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Architect Radhika Nichani observed firsthand the atrocities animals face on the streets of India while helping at Charlies Animal Rescue Centre (CARE) in Bengaluru. One horrific case of animal cruelty led her to research about animal cruelty cases, and she came across some literature about the myriad ways the industrial complex has exploited animals to develop businesses and test human products during one such deep dive.

Dairy was one of these industries, she realised. Some call it the world’s most exploitative commerce, in which animals are treated as money-making machines rather than real beings.

In the past, India, on the other hand, took a radically different, more sustainable approach to dairy farming.

“If you study the history of the White Revolution, you’ll discover that India was populated solely by desi cows. While these cows produced the highest quality milk, they only yielded six or seven litres at a time, according to Radhika.

When the British came, however, they brought with them an insatiable appetite for dairy products like butter and cheese. However, India-bred cows were unable to match the rising demand, as Radhika observes. So they altered the genetic makeup of cows by modifying just one gene, resulting in a 20-litre increase in milk output every round of milking.

This resulted in widespread artificial breeding, unsustainable, and exploitative methods in India, which have resulted in not just mistreatment of dairy animals, but also a reduction in the quality of milk provided by cows.

Independent research surveys, as well as international organisations such as PeTA, have uncovered the horrific ways in which dairy animals are abused, such as artificial insemination using filthy, unsanitary equipment and done forcibly, calves being snatched away from their mothers shortly after birth, culling animals if their milk output drops by a single litre, and so on.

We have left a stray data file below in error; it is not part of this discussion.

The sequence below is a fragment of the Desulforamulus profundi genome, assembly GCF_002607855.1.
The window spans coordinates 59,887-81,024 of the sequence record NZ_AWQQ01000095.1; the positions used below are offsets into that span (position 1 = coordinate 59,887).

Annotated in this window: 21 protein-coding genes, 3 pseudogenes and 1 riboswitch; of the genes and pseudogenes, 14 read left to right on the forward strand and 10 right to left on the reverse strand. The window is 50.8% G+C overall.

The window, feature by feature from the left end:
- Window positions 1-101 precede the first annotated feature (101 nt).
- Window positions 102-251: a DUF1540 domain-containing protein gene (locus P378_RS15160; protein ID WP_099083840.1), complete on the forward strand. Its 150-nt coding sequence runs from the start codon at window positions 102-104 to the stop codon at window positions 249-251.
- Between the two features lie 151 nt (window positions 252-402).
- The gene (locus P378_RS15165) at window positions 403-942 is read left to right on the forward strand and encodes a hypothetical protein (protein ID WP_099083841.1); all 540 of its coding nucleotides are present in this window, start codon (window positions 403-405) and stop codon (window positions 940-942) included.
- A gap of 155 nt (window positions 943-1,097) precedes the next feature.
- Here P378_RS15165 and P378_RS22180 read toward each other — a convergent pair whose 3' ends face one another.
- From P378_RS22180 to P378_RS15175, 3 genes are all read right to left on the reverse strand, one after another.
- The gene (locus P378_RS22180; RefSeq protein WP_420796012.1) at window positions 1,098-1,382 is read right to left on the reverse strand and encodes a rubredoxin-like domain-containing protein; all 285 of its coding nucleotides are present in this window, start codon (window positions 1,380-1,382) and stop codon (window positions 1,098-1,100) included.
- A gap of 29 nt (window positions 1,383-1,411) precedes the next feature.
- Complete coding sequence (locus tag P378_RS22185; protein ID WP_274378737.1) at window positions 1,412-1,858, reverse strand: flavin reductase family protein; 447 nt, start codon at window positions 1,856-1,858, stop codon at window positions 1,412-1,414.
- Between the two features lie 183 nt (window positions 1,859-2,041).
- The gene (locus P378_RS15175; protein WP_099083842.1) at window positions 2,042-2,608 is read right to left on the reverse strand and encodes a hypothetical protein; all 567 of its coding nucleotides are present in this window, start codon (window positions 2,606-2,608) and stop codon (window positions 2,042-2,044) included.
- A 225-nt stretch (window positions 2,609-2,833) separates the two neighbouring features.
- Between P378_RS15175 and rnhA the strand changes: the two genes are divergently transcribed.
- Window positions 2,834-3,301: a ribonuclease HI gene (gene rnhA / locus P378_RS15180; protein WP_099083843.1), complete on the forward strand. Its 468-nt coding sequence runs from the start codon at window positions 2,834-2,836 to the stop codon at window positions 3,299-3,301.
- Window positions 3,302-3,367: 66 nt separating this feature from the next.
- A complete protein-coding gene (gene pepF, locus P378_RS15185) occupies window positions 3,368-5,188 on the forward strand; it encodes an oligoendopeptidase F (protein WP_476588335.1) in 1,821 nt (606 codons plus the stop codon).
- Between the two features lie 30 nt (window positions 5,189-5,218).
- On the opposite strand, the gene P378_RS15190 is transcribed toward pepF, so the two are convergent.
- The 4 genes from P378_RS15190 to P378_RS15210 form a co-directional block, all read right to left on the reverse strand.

Radhika was outraged to learn that one of India’s largest businesses, once responsible for the country’s economic rebirth, was now exploiting animals, and she determined to take action.

Founded ‘Farm Aura’

Radhika started Farm Aura in 2020 with her father, Tarun Nichani, and mother, Shivani Nichani, as a sustainable A2 milk enterprise that rescues desi cows that have been abandoned in favour of jersey/genetically modified cows.

The unique selling point of Farm Aura is that it does not follow demand and only sells what its animals produce.

In fact, if the herd has a new mother cow, she is milked just after the calf has gotten its fill for the day, with the surplus milk going to Farm Aura’s clients.

“We are an ethical, genuine, and natural farm – we make sure our calves are well cared for, regardless of whether they are male or female,” Radhika adds, adding that the animals are just as important to the company as consumers and sales.

Farm Aura, based in Bengaluru, ships some items across India, but the majority of its fresh products, such as milk, cheese, and cottage cheese, are now supplied to clients in Bengaluru.

Source : Krishi Jagaran 09th Dec 2021